Thinking in Tongues: Pentecostal Contributions to Christian Philosophy

TT.jpgSmith, James K. A.

Thinking in Tongues: Pentecostal Contributions to Christian Philosophy

Pentecostal Manifestos

Grand Rapids, MI: Eerdmans, 2010. Pp. xxv + 155. Paper. $19.00.

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With thanks to Eerdmans for this review copy!

James K. A. Smith’s Thinking in Tongues: Pentecostal Contributions to Christian Philosophy is the first volume in the Pentecostal Manifestos series edited by Smith and Amos Yong. Smith wants the world to know that pentecostals (note the small p by which Smith means anyone who is “radically open to the continued operation of the Spirit” [xvii]) have something to offer the philosophical enterprise by way of fresh insights and subversive critiques of some of the regnant paradigms within philosophy (and to a large degree theology). In the vein of Alvin Plantinga’s “Advice to Christian Philosophers,” Smith wants to encourage pentecostals by saying that they have something to offer in their own right, i.e., they don’t need to remodel existing structures with a pentecostal flare in order to say something worthwhile.

Inherent within pentecostal spirituality, according to Smith, are certain philosophical assumptions that he takes aim at in order to articulate a pentecostal worldview, or “social imaginary,” as he’s fond of saying. These latent assumptions (see 12) can be summarized as:

  1. A position of radical openness to God.
  2. An “enchanted” theology of creation and culture.
  3. A nondualistic affirmation of embodiment and materiality.
  4. An affective, narrative epistemology.
  5. An eschatological orientation to mission and justice.

These items are taken up in the chapters that follow. Smith draws from personal experience as a pentecostal to offer vignettes that will appear familiar to most pentecostals throughout the world in order to give a narrative base to his explication, which coincides with his understanding of the affective, narrative epistemology (item 4 above) of the pentecostal worldview, i.e., pentecostals “know” in stories as opposed to bare propositions. Smith highlights this point beautifully in his third chapter where he employs a vivid example of the common pentecostal practice of testimony.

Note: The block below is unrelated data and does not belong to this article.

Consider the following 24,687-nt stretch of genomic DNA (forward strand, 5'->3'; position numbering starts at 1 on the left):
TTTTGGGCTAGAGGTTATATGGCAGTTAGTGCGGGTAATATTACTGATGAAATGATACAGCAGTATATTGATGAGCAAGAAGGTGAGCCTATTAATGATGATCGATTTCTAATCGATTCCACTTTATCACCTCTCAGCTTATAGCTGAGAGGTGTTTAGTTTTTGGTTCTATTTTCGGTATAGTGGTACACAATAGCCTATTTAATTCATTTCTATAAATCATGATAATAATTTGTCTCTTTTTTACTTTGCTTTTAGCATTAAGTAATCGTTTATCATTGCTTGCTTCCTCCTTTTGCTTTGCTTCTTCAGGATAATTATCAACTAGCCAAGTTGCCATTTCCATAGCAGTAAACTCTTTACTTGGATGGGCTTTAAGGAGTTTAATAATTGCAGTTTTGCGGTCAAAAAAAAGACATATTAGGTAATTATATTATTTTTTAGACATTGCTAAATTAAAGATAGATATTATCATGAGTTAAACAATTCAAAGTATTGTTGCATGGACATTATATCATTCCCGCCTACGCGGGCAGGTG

Pentecostal spirituality offers challenges to existing paradigms in that it challenges a view of the world that is governed by naturalism and rationalism (items 1 & 2 above). Pentecostals expect the unexpected so that when God does something different or new it isn’t explained away as impossible on the basis of violating alleged “laws of nature,” it’s a worldview that questions the very bifurcation of the “natural” and “supernatural” order to begin with since pentecostals experience God as present and active within his creation through his Spirit. The pentecostal worldview also challenges any kind of dualism (item 3 above) that would see a radical bifurcation of physical and spiritual where the physical is bad or evil and the spiritual is good (à la Gnosticism). This is nowhere more evident than in the pentecostal emphasis on bodily healing.

The pentecostal worldview also has something to offer by way of critiquing prevalent ideas in philosophy or religion and the philosophy of language. Smith notes how the lingering rationalism, i.e., the “assumption that doctrine is prior to worship and thus ideas and propositions trump practices” (111) is resisted by the very way that pentecostals experience God in the world through their practices and rituals. He says, “pentecostal experience — and the ways of life associated with penteciostal communities — resists rationalist reduction and exhibits a way of being-in-the-world that manifests the fundamentally affective nature of the human person.” (112-13) The Cartesian notion of human beings as mere “thinking things” is undermined by a “lived experience.”